September 15, 2007

I woke up in a dark wood paneled room in a double bed feeling much rested. I joined the other attending guests for a breakfast consisting of fried noodles, hard boiled eggs, toast and selected beverages. Butterflies danced around orchids clinging to trees and freely growing hibiscus. I decided to spend the day taking in my surroundings and observed the wonders around me. Eddie gave me a behind the scenes tour of the now abandoned Wildlife Department buildings and the original Eco-tented platforms, the Resort’s humble beginnings in eco-tourism. The bush was freshly cut back from the edges of the potted road and I was surprisingly greeted by a cobra! I believe that it was just as dumbfounded as I was to see it.  Eddie backed off quickly but I was slow to move, intending to give the animal space to go back into the bush. Talk about close encounters! At least the snake was not upset, just confused and made its way back to into the luscious green grasses. The Eco-tented platform consisted of several elevated walkways and tin roofed platforms. I sat alone for an hour or so, waiting for the wildlife to emerge.  Pleasantly, I was graced by the presence of a pair of muntjac (barking deer) as well as several butterflies and birds including the grey-throated spider catcher.  As I made my way back to the Resort, my path was crossed by a six foot monitor lizard, just as spooked as I was, it stopped in its tracks and then tore across the patchwork of fallen leaves. Later in the afternoon I was taken by truck to a short narrow path through the outskirts of the jungle to the mud volcano. The mud volcano oozes with methane charged mud, the local stomping grounds for wildlife to supplement their diet with necessary minerals. Large pancake impressions of elephant tracks lead to the giant grey mound of slowly oozing mud.  All is quiet except for the resident birds busying themselves in the trees. Later that night, after a pleasant evening meal, I found myself in the back of the Resort’s wildlife drive truck. The animals usually move from the plantations on one side of the road to the jungle on the other side in the early evening just after dark. Unfortunately, our journey was not graced with an abundance of animals, but a few bearded pigs charged over the road and a leopard cat groomed its self at the edge of the brush and waited eagerly for its next meal to make an appearance.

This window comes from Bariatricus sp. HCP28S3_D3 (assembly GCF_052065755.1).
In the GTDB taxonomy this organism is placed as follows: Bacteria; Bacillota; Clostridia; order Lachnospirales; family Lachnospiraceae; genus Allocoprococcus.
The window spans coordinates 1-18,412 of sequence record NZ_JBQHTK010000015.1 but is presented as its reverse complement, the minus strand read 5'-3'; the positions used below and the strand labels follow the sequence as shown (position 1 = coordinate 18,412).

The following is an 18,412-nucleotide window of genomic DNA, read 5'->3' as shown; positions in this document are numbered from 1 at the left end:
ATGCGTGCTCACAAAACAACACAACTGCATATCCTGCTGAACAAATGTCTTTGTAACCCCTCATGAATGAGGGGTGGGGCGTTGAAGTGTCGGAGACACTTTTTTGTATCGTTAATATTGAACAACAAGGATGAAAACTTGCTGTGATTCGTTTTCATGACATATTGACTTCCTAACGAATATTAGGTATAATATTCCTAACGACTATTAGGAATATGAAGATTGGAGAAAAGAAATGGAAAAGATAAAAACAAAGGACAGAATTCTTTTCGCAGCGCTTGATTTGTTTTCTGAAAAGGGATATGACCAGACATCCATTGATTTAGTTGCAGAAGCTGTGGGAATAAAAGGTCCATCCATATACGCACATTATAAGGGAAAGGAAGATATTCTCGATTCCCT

September 16, 2007

 I woke early in the morning to take the morning drive to look for wildlife waking from their slumber or slinking off to bed. The 6am drive presented a pair of hornbills, a monitor lizard lounging on an outstretched tree limb, a regal crested serpent eagle, flocks of chestnut munias, as well as a troop of pig tailed macaques. I returned to a satiating breakfast and was soon picked up by Fiffy and Bindis and was shuttled off to the SOS Rhino Core Area Base Camp. I purged all of my belongings onto a crude bed platform topped with a thin foam mattress encased in plastic. The four RPUs I was to join had been waiting for my arrival and I had to repack everything for eight days in the jungle. I packed dried food from home that I knew I would not be able to get in Malaysia, five kilograms of rice, ten packages of instant noodles, canned beans and fish, cookies and crackers. Lynn and Fiffy picked up some extra food for me to take as they knew that it might be difficult for me to adjust to eating the same thing every day. I was introduced to Lusry (the team leader), James, Tindrus, and Medrus. We sat down to discuss the survey and to answer any questions that I had. It seemed to me that I was going to be with company that didn’t speak English, so I immediately asked which of the RPU team members spoke the most English. Though he was hesitant to say anything, it was clear that James was going to be the person with whom I would best communicate with. After all packs were stuffed to the gills, we tied up our leech socks and laced up our trekking shoes. Bindis drove us out to the entrance to the jungle (good bye to what I know as civilization). We ventured into the jungle, single file, following what appeared to be trails made by elephants, pigs, deer and people alike. Almost immediately I saw elephant prints and dung. Just as we entered the jungle, the leeches sensed our presence and like metal to a magnet gravitated to my pants. Thank God I have the leech socks. These 1cm to 2 inch long slimy creatures are passionate about blood. The trekking shoes soon proved to be a must, we slipped down slopes of mud, crossed many slick, moss covered rocks, and waded through rushing rivers hiding boulders beneath the muddy waters. We crossed at least five rivers on our one kilometer trek to a moving base camp. We came upon an old camp, I wasn’t sure if it was an old RPU camp or a poacher’s camp. I speculated that it was an RPU camp, as the guys didn’t seem to make much of a fuss over its presence. With such a huge language barrier, I just follow my RPU guides. Bugs of every sort are everywhere, I guess the guys have gotten so used to them that they don’t even show signs of agitation from the bugs’ incessant behavior. We arrived around lunch time completing one kilometer, and the guys efficiently went to work setting up our one night base camp.  It seems that all of the trees that they use to set up camp are hard wood and the wood used at our camp site was the wood that had been left behind by a previous RPU team. One end of the chosen tree